will, generally upon the application of a creditor or stockholder,
take charge of the affairs of the corporation and appoint a
receiver to either continue or close up the business, subject to the
court's direction. The directors of a corporation formerly had
no power to commence proceedings for a dissolu-
Receivers ^ on ^ ^ e corporation and appointment of a re-

ceiver or for the distribution of its assets among
the stockholders, but the Supreme Court of the United States
in the Wabash Eailway cases laid down the doctrine that a com-
pany could itself ask for the protection of the court if such
was for the best interests of all concerned. Under this doctrine
many corporations are placed in the hands of "friendly" receiv-
ers, by means of proceedings and without notice to other credit and the public, thus opening the door to great abuses of
corporate privileges and no doubt in many instances inflicting

serious loss and injury on innocent stockholders. Directors
sometimes mismanage corporations in order to get them into
trouble and then by defaulting on the interest or other obliga-
tions of the company bring about a receivership and reorganiza-
tion in order to "freeze out" and get rid of the stockholders and
acquire the assets, after which the business is continued pros-
perously. Corporations sometimes procure the appointment of
friendly receivers and effect a reorganization in order to get
rid of certain bonds, guarantees, leases or other contracts which
have proven unprofitable. Such proceedings, however, cannot be
justified on grounds of business honor.

Only stockholders and creditors of an insolvent corporation
are concerned in the settlement and distribution of the estate.
The public generally has no interest in the matter. But in the
failure of large corporations upon which the public is accustomed
to depend for a particular service, like a railroad company, and
especially one having subsidiary companies, the public is interest-
ed and the matter brings up a multitude of complications. The
road must be kept running. It cannot be shut down, the property
sold, creditors paid and assets distributed among stockholders, as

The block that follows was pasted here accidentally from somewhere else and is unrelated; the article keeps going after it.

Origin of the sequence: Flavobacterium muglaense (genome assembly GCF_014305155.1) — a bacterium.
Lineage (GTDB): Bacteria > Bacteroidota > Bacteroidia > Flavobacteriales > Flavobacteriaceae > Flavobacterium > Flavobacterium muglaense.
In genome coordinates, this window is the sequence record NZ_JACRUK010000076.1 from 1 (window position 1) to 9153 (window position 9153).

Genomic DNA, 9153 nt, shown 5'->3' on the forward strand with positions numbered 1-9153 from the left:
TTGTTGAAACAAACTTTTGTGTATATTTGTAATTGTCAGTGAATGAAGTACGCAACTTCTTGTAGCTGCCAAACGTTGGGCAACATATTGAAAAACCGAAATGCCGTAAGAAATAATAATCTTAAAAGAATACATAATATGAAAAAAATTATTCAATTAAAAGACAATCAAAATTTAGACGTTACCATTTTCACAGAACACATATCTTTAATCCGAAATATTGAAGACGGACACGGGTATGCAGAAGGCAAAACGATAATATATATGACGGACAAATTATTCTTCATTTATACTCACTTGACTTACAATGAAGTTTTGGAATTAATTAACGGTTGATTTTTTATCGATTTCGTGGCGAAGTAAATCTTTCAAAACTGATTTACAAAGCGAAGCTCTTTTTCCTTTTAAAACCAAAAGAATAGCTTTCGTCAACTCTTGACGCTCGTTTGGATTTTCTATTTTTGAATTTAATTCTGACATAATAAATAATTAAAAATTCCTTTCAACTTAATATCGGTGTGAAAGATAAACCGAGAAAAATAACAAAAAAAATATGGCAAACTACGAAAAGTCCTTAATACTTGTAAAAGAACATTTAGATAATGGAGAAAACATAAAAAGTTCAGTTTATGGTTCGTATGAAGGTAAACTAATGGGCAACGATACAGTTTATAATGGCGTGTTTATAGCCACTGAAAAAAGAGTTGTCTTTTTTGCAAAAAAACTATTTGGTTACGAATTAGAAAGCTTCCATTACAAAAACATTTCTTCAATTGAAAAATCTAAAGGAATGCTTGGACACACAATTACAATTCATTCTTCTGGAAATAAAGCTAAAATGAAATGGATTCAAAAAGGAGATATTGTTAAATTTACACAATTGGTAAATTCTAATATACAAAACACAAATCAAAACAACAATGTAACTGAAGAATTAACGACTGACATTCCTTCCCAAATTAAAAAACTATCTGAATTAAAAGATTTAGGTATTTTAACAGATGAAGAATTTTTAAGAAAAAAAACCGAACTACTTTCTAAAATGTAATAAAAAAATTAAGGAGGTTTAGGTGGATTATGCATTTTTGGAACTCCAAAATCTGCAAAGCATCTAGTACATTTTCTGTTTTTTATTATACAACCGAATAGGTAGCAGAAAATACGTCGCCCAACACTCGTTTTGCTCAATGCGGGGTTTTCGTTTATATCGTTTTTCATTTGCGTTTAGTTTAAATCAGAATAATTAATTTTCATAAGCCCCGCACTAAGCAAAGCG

in the case of an ordinary private business. Salaries and other
running expenses must be paid and the business tided along
until the entire property can be sold in bulk or a reorganization
of the corporation is effected. When entering upon his
duties the receiver will usually find many debts
Receiverships unpaid and pressing repairs needed, with a con-
stant deficit in cash to meet current expenses.
The court will then authorize the issuance of receiver's cer-
tificates for the purpose of raising the necessary funds to carry on
the business. These certificates are a first lien upon the prop-
erty of the corporation, coming in before first mortgage bonds.
Sometimes the cash requirements of the receiver are met by an
assessment upon the stock and bonds of the company. The
stockholders and boldholders may as well submit to an assess-


merit as have receiver's certificates issued, which are a first
claim upon the assets.

Having the immediate necessities of the corporation pro-
vided for in cash, the receiver usually finds it necessary to have
the accounts of the company gone over carefully in order to

ascertain what the actual earnings of the business
Reorganization are. The prospects of the future business of the

company are also taken into consideration, and
with these at hand a reorganization committee* or banking firm
is able to determine what the earning power of the company
after the reorganization will be, and hence what its capital may
be. If the capital must be reduced in order to bring it within
the earning limits, then the bondholders and stockholders must
suffer this loss in just proportions. Frequently the stockholders